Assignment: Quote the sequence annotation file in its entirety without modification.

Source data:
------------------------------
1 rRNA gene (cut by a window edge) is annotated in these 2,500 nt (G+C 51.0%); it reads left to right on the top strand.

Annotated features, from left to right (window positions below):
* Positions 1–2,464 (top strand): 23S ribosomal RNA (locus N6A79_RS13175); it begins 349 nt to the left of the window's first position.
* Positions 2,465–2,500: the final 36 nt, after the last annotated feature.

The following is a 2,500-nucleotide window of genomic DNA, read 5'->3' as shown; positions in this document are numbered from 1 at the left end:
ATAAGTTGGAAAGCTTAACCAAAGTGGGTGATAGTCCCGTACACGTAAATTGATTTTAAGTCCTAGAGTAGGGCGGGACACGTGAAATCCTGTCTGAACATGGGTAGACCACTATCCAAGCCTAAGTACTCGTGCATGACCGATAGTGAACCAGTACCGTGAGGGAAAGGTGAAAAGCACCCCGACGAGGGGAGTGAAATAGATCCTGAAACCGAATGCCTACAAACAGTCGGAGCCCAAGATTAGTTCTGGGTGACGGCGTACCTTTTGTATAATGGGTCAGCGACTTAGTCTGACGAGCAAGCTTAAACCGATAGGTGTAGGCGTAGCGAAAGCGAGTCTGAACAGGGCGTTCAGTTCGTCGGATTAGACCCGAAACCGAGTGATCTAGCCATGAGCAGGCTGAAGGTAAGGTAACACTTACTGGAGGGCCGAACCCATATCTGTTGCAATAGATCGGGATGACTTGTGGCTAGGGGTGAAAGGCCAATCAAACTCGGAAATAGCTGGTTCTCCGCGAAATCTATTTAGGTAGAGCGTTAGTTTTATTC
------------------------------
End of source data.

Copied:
1 rRNA gene (cut by a window edge) is annotated in these 2,500 nt (G+C 51.0%); it reads left to right on the top strand.

Annotated features, from left to right (window positions below):
* Positions 1–2,464 (top strand): 23S ribosomal RNA (locus N6A79_RS13175); it begins 349 nt to the left of the window's first position.
* Positions 2,465–2,500: the final 36 nt, after the last annotated feature.

The following is a 2,500-nucleotide window of genomic DNA, read 5'->3' as shown; positions in this document are numbered from 1 at the left end:
ATAAGTTGGAAAGCTTAACCAAAGTGGGTGATAGTCCCGTACACGTAAATTGATTTTAAGTCCTAGAGTAGGGCGGGACACGTGAAATCCTGTCTGAACATGGGTAGACCACTATCCAAGCCTAAGTACTCGTGCATGACCGATAGTGAACCAGTACCGTGAGGGAAAGGTGAAAAGCACCCCGACGAGGGGAGTGAAATAGATCCTGAAACCGAATGCCTACAAACAGTCGGAGCCCAAGATTAGTTCTGGGTGACGGCGTACCTTTTGTATAATGGGTCAGCGACTTAGTCTGACGAGCAAGCTTAAACCGATAGGTGTAGGCGTAGCGAAAGCGAGTCTGAACAGGGCGTTCAGTTCGTCGGATTAGACCCGAAACCGAGTGATCTAGCCATGAGCAGGCTGAAGGTAAGGTAACACTTACTGGAGGGCCGAACCCATATCTGTTGCAATAGATCGGGATGACTTGTGGCTAGGGGTGAAAGGCCAATCAAACTCGGAAATAGCTGGTTCTCCGCGAAATCTATTTAGGTAGAGCGTTAGTTTTATTC